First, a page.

• I’ve always thought that one (unconscious) reason people flip their inner knee towards the corner is that it helps to turn the hips (and thus the bike) in the direction of the corner. Eyes turn—head turns—knee turns—hips turn—bike turns: all at once. It’s not necessary to do it, but it may help—either literally pulling the hips around, or directing the body/mind (perhaps in the way many people point with their non-throwing arm when throwing). I know that when I get tired on all night rides I sometimes use my knees like this to keep myself focused on my cornering. Just a theory, I may be ludicrously wrong.

  7. Conrad says:

    I strongly prefer the feel of a good steel fork over a carbon fork. As you said, on rough roads you can watch the fork blades actively flex like the leaf springs on a truck. The tendency to install carbon forks on steel frames bugs me. The fork is the last place you should look to save weight. If the fork fails, serious injury usually results. If bikes are raced and ridden hard and occasionally crashed… I dont know why everyone is okay with rolling the dice on a carbon fork. I have had steel forks straightened after hard crashes. I watch for cracks but nothing ever happens. My road racing bike is 25 years old. I have yet to render any of my steel bikes unrideable.

  8. Bill Lindsay says:

    The cliffhanger (in my mind) from yesterday was an assessment of the tradeoffs of a RockShox. Yesterday you showed a RockShox was faster and more comfortable than even a Singer fork, even on smooth pavement. That was a shock to me, and I suspect most of your readers don’t take that result seriously. Conventional wisdom is that shocks are wrong for the road. Today I was looking for the trade-offs for why 99.9% of ‘road’ riders don’t use and should not use a RockShox for road riding, but true suspension forks aren’t even mentioned today. Do you think actual suspension forks (Lauf Grit, for example) could be conceivably ideal for road riding? Or are there unpleasant trade offs, like weight, bobbing, and aesthetics that over-ride the speed benefits of actual suspension?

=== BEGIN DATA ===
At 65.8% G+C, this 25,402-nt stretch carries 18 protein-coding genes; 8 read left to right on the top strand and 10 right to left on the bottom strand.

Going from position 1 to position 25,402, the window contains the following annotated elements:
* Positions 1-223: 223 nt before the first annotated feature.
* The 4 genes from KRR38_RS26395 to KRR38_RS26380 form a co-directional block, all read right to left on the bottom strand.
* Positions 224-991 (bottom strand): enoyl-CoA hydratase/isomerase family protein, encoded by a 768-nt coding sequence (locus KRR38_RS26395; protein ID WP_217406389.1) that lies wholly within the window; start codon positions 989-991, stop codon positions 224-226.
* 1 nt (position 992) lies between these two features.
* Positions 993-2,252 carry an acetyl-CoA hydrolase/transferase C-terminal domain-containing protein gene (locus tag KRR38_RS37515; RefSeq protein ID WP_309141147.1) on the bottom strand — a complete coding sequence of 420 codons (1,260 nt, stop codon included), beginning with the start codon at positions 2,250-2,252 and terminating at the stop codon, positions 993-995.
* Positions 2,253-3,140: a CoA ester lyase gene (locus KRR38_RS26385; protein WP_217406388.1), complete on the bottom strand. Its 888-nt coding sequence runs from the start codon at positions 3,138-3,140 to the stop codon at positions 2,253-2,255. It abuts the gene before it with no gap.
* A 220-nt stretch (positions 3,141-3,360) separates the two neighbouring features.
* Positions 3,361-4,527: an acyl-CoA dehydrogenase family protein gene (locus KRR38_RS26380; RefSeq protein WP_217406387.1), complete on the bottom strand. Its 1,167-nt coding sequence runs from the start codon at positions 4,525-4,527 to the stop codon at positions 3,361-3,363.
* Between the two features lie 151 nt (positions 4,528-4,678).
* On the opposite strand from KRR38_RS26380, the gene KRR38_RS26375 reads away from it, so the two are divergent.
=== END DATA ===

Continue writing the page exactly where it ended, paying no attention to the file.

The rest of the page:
• The difference between the RockShox and the Singer fork was not statistically significant. There is some noise in every test, and the road with the rumble strips wasn’t quite as perfectly flat as the track we use for our tire testing, so there was a little more noise.

      But yes, generally, it’s worth testing whether a Lauf Grit fork wouldn’t be faster on a smooth road than an ultra-stiff carbon fork. Or better yet, whether some compliance could be designed into carbon forks just like it was designed into the Kaisei ‘TOEI Special’ fork blades, to improve both comfort and speed.

      • Bill Lindsay says:

        From my perspective, the Lauf Grit is exactly that: a carbon fork with some compliance built into it, just like the Kaisei blades.

  9. Rick Thompson says:

    My new bike (Fitz) has the TOEI blades, they are more flexible than on any of my other bikes. Pressing down on the bars, or rocking the bike with the front brake on, they feel very soft and noodle-y. Handling is great, though, precise cornering and no bouncing that I can feel riding out of the saddle.
    You call it shock absorption, but surely do not mean they are dissipating energy like an auto shock absorber. These steel blades must be acting as springs, transferring the vertical deflection back into horizontal force to reduce speed loss. Perhaps the tire is pushing on the back side of a bump, then the force is directed forward.
    If they are springs, then there would be resonances and conditions where they perform better or worse. There is a path with a rough pattern of chip seal near me, at typical speed the ride is much rougher than I would expect and I feel it in the bars. This may be where the forks are hitting a bad resonance. Most other surfaces the combination of wide tires and flexible forks make the ride smoother.
    I have tried riding on the rumble strips, just to see what you guys did. Even with 44 mm tires that is no fun, I would really want some absorption at the rear as well to keep that vibration out of the seat!

    • You are totally right – the fork blades act as springs, not shock absorbers. The resonances are interesting. You see that with generator hubs, too, where their ‘notchiness’ can get in harmony with the bike’s fork at certain speeds and become really bothersome. The bike should be designed that these resonances don’t occur at the speeds you usually ride. Fortunately, the SON Delux hub and the Kaisei ‘TOEI Special’ blades work well in that respect. The aluminum fork of my Alan ‘cross bike worked very poorly with a generator hub when I used that bike for randonneuring for a short while. The vibrations were worst around 19 mph – exactly the speed I usually ride in brevets.